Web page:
With focus on safety and community, Just Her Rideshare looks to expand across the Southeast

Kimberly Evans had a lot of “fear and discomfort” around the concept of calling a rideshare via a traditional app. She lost a friend who was abducted while waiting for a ride after work. And like many other women, she was haunted by stories like Samantha Josephsen, a South Carolina student who was killed after getting in a car that she mistook for her ride.

“When I researched the industry, I learned there were others like me who were uncomfortable,  and in addition, there were horrible things happening to women in the industry,” she told Hypepotamus.

But as a veteran of the logistics space, she knew there had to be a better and safer way for women to get a ride. So in 2020 she started testing the market for Just Her Rideshare, a women-centric mobility company providing more comfortable rideshare options and B2b services. Started in her home state of North Carolina, Evans envisions a platform where  “women take care of each other.”

Users currently in North and South Carolina can pre-schedule a ride to ensure a safe and secure transportation option. The startup is also building up its B2B (business-to-business) options by expanding partnerships with non-profit organizations that support communities impacted by social issues or lack and limited transportation.

just her rideshare logo

On top of a fleet of vetted women drivers, the startup has launched Just Her Hub as a community portal “to connect women through engagement and social initiatives,” according to the company’s website.

Evans describes the hub as a “platform where both customers and drivers connect, engage and support one another, including local businesses and our social initiatives.  It is an extension of our rideshare service and a trusted network of women taking care of women.”


Evans knows she is entering a crowded market with large incumbent players like Uber and Lyft. But she sees opportunities for growth.

“There are very few new ideas under the sun, market dominance or saturation is something to consider strongly, but should never stop you from chasing your dream, where there is Coke, there is Pepsi. Every new entrant into a market must defend itself at some point and here’s how you do it.  You focus on your unique value proposition and what you do differently (niche market), You target your market (do not try to boil the ocean),” Evans told Hypepotamus. “We have been successful, because we pay our drivers more, we treat them like they are more than a vehicle to us and we build community with them.  Our prices are competitive for customers and we have created a trusted network where drivers and customers take care of each other.”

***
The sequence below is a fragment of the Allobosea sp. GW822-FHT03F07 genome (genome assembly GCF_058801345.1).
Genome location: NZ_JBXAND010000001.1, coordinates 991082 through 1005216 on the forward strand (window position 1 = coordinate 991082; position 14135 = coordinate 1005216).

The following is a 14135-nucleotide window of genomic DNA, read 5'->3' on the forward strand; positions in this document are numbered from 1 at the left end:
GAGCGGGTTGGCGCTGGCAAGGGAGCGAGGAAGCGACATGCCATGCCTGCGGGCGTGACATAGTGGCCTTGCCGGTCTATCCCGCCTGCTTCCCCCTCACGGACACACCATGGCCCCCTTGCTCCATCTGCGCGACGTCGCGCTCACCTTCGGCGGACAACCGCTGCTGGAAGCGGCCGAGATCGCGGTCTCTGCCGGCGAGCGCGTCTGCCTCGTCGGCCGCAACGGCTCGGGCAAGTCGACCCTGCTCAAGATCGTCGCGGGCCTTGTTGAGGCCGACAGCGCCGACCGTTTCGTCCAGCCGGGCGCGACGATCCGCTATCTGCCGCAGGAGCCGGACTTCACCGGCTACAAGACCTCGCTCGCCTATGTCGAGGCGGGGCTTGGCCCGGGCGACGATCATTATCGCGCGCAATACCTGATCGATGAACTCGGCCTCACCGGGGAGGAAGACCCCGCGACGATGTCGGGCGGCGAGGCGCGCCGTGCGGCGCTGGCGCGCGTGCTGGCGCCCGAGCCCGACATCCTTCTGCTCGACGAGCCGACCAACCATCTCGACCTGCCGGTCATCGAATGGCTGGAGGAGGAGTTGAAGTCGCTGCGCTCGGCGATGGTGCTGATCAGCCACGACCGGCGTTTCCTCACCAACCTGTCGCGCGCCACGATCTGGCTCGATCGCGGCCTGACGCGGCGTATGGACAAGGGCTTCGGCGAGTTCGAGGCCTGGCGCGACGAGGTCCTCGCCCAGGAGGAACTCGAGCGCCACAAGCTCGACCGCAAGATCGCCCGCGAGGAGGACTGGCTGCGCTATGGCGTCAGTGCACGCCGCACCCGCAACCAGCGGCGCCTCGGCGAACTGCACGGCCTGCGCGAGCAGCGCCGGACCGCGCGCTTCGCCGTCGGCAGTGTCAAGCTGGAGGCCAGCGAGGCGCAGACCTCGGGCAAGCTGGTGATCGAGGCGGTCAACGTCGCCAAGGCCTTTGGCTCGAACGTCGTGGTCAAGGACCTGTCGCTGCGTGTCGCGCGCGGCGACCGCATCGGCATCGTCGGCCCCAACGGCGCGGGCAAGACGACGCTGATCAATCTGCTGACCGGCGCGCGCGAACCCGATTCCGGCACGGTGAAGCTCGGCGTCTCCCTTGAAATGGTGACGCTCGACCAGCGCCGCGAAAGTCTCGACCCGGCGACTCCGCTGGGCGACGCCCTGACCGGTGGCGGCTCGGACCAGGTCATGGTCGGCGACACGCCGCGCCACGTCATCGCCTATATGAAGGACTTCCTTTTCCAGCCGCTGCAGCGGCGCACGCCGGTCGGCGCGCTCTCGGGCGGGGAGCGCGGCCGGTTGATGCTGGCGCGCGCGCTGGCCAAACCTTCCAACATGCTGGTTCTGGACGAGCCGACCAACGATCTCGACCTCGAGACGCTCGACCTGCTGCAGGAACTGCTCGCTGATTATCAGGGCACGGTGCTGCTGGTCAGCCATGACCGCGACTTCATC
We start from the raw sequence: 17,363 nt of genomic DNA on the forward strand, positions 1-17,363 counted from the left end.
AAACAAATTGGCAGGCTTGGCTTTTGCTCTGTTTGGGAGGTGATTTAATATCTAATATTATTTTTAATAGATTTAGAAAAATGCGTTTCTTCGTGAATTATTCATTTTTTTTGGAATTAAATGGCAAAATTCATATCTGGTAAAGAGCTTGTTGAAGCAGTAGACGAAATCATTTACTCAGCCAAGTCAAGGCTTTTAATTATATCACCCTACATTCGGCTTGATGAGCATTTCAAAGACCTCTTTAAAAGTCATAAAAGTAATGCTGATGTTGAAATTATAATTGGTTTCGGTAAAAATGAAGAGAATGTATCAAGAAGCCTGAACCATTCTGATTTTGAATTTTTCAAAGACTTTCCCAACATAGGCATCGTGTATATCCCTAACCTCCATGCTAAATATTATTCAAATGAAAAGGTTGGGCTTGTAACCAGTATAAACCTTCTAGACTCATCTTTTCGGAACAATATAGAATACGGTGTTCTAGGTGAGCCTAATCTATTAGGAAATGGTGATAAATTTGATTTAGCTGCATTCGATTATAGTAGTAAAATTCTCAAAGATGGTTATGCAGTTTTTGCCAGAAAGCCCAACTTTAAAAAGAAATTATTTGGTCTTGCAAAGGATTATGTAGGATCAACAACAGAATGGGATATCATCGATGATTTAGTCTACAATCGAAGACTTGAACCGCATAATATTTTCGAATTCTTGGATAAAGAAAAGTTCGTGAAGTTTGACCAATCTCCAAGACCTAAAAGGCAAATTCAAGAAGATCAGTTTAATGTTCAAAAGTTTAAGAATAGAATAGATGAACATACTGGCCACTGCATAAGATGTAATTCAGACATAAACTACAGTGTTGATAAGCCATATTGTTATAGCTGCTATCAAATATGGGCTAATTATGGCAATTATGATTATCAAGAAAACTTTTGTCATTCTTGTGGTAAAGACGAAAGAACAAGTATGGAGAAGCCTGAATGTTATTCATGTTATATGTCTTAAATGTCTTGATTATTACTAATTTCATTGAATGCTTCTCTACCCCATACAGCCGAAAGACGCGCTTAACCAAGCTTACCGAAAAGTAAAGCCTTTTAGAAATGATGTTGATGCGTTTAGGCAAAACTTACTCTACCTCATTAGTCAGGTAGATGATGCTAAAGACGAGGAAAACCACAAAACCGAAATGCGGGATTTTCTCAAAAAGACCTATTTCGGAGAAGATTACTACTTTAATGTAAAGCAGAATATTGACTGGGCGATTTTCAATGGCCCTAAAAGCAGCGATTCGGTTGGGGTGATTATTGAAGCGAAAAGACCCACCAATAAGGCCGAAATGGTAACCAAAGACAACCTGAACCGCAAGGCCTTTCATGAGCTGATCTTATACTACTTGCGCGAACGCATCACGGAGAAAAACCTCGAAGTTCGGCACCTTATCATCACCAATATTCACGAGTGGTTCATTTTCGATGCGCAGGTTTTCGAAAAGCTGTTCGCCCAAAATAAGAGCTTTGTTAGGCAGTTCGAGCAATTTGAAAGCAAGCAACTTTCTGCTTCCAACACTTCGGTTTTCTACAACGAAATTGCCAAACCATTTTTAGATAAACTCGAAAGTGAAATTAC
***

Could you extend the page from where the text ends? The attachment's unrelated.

That strategy has worked well for the Just Her Rideshare team so far. The team launched in North Carolina and South Carolina and has amassed an impressive number of users with only a few thousand dollars in marketing. The team also has over 1,000 drivers in the waiting room across the country interested in joining.

The startup has also won several pitch competitions and landed multiple grants from NC IDEA, an entrepreneurial-focused foundation serving North Carolina founders.

They already have over 380 drivers in the waiting room as the platform looks to expand in the Southeast. Evans added that the team is moving next into Atlanta, Washington D.C., and Miami. They will add other Southeast cities later in 2024.